Next, amend the Checkout.cshtml file to display the contents of the basket (SelectedProducts) in a table:

@model Bakery.Pages.CheckoutModel
<h1 class="fw-light">Checkout</h1>
@if (Model.Basket.NumberOfItems > 0)
    <table class="table table-borderless">
                <th>Cost per unit</th>
                <th class="text-end">Total</th>
            @foreach (var item in Model.Basket.Items)
                    <td>@Model.SelectedProducts.First(x => x.Id == item.ProductId).Name</td>
                    <td class="text-end">@(item.Quantity * item.UnitPrice)</td>
        <tfoot class="border-top">
                <td class="text-end">@Model.Basket.Items.Sum(x => x.Quantity * x.UnitPrice)</td>
    <p>Your basket is currently empty</p>

The contents of your basket may vary but when you click on the basket icon, the page should look similar to this:

Checkout page

The form is next. You will need to add using directives for Microsoft.AspNetCore.Mvc and System.ComponentModel.DataAnnotations to the top of the CheckoutModel class, along with properties for the ShippingAddress, OrderEmail and Confirmation from the previous form:

[BindProperty, Required, Display(Name ="Your Email Address")]
public string OrderEmail {get;set;}
[BindProperty, Required, Display(Name ="Shipping Address")]
public string ShippingAddress { get; set; }
public string Confirmation { get; set; }

Then you can add the form itself to the Checkout.cshtml page. Add the following just after the closing </table> tag:

<form method="post">
    <div class="form-group mb-3">
        <label asp-for="OrderEmail" class="form-label"></label>
        <input asp-for="OrderEmail" class="form-control" />
        <span asp-validation-for="OrderEmail" class="text-danger"></span>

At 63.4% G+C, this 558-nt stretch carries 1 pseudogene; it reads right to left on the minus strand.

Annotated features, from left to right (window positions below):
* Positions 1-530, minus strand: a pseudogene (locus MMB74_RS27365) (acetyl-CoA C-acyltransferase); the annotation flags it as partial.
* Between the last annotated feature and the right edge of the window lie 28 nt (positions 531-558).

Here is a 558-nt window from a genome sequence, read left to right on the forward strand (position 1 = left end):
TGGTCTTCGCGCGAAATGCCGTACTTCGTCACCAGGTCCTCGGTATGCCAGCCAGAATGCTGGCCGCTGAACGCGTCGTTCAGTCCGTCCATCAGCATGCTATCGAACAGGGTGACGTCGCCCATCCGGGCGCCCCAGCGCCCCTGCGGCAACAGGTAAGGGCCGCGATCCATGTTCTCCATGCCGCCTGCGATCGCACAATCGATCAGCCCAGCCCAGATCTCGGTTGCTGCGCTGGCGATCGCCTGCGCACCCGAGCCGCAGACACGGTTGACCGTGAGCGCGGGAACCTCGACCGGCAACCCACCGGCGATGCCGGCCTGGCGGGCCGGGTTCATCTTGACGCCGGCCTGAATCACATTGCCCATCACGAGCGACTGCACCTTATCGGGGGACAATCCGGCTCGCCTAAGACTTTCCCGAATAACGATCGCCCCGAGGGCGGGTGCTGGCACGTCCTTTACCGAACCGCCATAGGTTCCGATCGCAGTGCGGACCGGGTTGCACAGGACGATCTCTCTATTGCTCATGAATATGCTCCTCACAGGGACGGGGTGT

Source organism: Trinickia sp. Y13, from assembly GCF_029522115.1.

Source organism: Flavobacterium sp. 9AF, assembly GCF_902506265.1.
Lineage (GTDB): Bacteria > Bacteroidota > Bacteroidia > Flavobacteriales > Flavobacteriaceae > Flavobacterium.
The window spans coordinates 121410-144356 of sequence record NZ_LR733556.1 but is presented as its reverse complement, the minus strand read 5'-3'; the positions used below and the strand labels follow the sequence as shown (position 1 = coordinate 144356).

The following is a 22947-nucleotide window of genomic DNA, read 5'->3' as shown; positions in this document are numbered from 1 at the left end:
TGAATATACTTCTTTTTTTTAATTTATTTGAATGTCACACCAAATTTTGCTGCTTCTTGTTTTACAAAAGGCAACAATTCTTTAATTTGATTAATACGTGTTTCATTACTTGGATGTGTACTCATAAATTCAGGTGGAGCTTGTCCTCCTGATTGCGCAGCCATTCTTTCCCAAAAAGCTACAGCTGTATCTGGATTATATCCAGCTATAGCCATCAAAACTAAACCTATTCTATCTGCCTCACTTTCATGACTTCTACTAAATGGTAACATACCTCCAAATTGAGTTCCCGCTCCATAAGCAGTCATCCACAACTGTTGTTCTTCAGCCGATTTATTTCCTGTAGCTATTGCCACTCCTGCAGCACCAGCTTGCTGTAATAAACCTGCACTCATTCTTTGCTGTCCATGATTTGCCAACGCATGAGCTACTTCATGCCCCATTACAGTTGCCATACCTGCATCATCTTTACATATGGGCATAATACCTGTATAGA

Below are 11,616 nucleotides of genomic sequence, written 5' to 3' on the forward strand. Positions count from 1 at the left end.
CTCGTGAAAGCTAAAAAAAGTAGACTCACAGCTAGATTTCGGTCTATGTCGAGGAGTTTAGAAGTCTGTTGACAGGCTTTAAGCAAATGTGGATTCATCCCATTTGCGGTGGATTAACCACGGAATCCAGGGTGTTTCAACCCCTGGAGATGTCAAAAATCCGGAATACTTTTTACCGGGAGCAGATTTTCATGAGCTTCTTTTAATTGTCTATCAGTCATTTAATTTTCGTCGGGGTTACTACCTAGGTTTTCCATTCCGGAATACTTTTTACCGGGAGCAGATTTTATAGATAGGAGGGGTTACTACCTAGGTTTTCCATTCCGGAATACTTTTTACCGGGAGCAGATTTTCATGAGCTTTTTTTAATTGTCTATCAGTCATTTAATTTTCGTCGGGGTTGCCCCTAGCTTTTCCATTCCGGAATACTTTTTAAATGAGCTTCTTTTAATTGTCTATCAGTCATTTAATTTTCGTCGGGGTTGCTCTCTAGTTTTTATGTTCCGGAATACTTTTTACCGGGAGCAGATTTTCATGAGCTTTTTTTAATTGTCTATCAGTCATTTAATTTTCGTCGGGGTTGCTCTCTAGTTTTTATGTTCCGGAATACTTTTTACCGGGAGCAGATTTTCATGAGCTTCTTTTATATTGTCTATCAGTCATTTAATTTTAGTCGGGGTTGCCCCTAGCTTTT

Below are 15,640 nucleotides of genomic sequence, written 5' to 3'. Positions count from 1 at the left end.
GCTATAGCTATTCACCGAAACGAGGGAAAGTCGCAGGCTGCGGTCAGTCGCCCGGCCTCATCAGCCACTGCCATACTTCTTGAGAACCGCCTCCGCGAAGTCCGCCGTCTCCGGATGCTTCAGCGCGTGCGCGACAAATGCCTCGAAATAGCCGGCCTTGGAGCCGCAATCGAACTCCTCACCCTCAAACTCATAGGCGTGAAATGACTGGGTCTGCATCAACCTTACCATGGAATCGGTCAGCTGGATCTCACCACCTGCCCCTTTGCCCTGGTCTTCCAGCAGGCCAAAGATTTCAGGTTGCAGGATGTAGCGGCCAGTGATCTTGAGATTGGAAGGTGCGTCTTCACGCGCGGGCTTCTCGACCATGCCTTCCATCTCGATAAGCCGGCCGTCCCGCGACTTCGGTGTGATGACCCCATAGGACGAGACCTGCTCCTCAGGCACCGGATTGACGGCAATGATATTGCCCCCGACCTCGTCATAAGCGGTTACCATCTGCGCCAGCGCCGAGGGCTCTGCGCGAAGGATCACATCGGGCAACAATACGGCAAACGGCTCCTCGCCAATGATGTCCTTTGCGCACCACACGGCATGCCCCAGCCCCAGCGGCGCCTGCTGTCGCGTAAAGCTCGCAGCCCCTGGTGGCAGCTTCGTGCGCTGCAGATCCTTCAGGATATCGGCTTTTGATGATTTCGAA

<div class="form-group mb-3">
        <label asp-for="ShippingAddress" class="form-label"></label>
        <textarea asp-for="ShippingAddress" class="form-control"></textarea>
        <span asp-validation-for="ShippingAddress" class="text-danger"></span>
    <div class="d-flex justify-content-center">
        <button class="btn btn-success"><i class="bi bi-rocket-takeoff"></i> Ship Order</button>

Don't forget the unobtrusive validation scripts:

@section scripts{
    <partial name="_ValidationScriptsPartial"/>

Now you get to the meat of this section - generating an email when the user submits a valid form.

The first step is to install Mailkit:

dotnet add package Mailkit

Next, you need to choose a strategy for testing the successful generation of emails. You could use an external email service such as provided by Google or Microsoft via their Outlook/Hotmail/Live services. The downside of this appoach is latency. It can take some time for emails to arrive. Ideally, you want to work with a local service where generated emails are available immediately. You could emulate the SpecifiedPickupDirectory delivery method from System.Net.Mail - an option that allows you to specify a local directory where emails are created as .eml files. This option is not built in to Mailkit, but the code for writing mails to a folder is available here.